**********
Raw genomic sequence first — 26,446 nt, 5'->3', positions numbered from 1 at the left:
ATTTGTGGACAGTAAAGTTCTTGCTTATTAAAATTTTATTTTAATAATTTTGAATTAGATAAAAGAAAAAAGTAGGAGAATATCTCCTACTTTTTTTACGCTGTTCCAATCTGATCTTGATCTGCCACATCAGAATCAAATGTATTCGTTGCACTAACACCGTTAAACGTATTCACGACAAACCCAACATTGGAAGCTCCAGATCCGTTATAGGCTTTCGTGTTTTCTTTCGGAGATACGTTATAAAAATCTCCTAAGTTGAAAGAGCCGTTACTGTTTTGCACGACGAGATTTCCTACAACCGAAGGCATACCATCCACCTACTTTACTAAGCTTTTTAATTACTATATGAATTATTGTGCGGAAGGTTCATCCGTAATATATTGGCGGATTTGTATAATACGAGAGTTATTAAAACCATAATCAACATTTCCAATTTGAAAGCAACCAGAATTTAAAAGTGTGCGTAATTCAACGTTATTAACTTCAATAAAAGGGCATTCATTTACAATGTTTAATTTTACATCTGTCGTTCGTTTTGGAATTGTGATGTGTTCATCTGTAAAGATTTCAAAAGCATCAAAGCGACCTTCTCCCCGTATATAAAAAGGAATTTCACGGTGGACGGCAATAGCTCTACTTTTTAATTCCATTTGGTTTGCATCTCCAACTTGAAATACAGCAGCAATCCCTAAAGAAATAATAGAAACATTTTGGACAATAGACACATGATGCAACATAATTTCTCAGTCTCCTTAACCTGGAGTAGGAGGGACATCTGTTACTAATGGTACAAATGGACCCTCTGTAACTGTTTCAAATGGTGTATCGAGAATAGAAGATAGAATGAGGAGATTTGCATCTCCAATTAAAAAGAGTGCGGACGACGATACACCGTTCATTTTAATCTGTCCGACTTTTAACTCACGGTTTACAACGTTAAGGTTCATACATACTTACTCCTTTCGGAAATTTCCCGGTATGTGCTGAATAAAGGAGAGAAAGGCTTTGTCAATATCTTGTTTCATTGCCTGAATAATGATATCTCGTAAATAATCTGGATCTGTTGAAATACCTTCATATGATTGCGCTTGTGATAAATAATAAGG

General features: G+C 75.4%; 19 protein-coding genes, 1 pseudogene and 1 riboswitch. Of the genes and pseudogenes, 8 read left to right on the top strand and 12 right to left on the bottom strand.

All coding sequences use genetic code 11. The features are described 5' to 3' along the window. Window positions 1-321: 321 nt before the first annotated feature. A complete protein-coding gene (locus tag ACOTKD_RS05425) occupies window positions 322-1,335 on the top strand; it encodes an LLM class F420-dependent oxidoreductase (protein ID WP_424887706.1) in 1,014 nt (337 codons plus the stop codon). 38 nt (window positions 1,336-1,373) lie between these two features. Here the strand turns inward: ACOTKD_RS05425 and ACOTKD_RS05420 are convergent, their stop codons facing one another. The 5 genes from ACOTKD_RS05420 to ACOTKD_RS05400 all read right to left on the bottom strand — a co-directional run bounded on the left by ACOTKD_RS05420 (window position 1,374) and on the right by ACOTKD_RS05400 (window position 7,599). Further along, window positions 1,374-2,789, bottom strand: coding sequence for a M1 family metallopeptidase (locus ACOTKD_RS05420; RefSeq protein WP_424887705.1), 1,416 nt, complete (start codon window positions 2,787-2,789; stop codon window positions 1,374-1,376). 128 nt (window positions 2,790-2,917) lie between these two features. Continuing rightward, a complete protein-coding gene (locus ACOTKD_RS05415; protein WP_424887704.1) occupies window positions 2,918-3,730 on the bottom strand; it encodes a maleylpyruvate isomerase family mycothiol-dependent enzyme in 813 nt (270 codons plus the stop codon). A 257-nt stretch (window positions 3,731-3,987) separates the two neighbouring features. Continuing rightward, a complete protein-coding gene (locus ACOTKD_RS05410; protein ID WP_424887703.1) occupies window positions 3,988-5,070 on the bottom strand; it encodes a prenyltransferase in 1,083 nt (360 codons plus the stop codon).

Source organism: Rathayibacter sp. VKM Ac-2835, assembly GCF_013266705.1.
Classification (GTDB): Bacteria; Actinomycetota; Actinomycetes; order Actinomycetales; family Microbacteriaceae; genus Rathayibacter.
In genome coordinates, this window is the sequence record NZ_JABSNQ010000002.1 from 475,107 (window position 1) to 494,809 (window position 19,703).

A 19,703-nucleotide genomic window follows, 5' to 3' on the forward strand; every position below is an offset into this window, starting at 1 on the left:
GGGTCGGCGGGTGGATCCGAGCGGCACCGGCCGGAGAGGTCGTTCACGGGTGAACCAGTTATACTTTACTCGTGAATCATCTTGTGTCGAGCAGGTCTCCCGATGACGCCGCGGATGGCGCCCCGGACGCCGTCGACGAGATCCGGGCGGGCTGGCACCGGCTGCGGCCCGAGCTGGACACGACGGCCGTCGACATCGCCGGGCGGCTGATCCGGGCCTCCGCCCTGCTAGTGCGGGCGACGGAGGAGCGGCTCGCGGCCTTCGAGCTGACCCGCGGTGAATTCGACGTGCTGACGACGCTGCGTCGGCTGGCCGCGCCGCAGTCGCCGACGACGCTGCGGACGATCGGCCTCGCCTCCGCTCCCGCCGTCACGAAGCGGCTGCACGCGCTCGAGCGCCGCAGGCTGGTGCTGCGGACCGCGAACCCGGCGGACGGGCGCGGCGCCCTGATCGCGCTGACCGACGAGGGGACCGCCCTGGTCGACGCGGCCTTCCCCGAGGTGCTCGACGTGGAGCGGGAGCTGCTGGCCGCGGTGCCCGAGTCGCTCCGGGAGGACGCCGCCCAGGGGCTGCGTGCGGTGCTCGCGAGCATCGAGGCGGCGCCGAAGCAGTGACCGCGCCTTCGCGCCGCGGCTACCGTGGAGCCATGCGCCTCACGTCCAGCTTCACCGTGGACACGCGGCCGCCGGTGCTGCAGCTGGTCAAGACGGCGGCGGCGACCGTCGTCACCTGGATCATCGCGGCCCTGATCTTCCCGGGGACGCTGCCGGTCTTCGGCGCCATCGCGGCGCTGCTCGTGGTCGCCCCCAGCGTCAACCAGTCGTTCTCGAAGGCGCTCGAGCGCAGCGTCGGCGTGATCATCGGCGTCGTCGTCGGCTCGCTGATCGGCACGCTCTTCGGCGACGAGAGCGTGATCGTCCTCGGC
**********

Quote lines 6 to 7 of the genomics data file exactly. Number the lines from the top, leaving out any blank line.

Classification (GTDB): Bacteria; Actinomycetota; Actinomycetes; order Actinomycetales; family Microbacteriaceae; genus Rathayibacter.
In genome coordinates, this window is the sequence record NZ_JABSNQ010000002.1 from 475,107 (window position 1) to 494,809 (window position 19,703).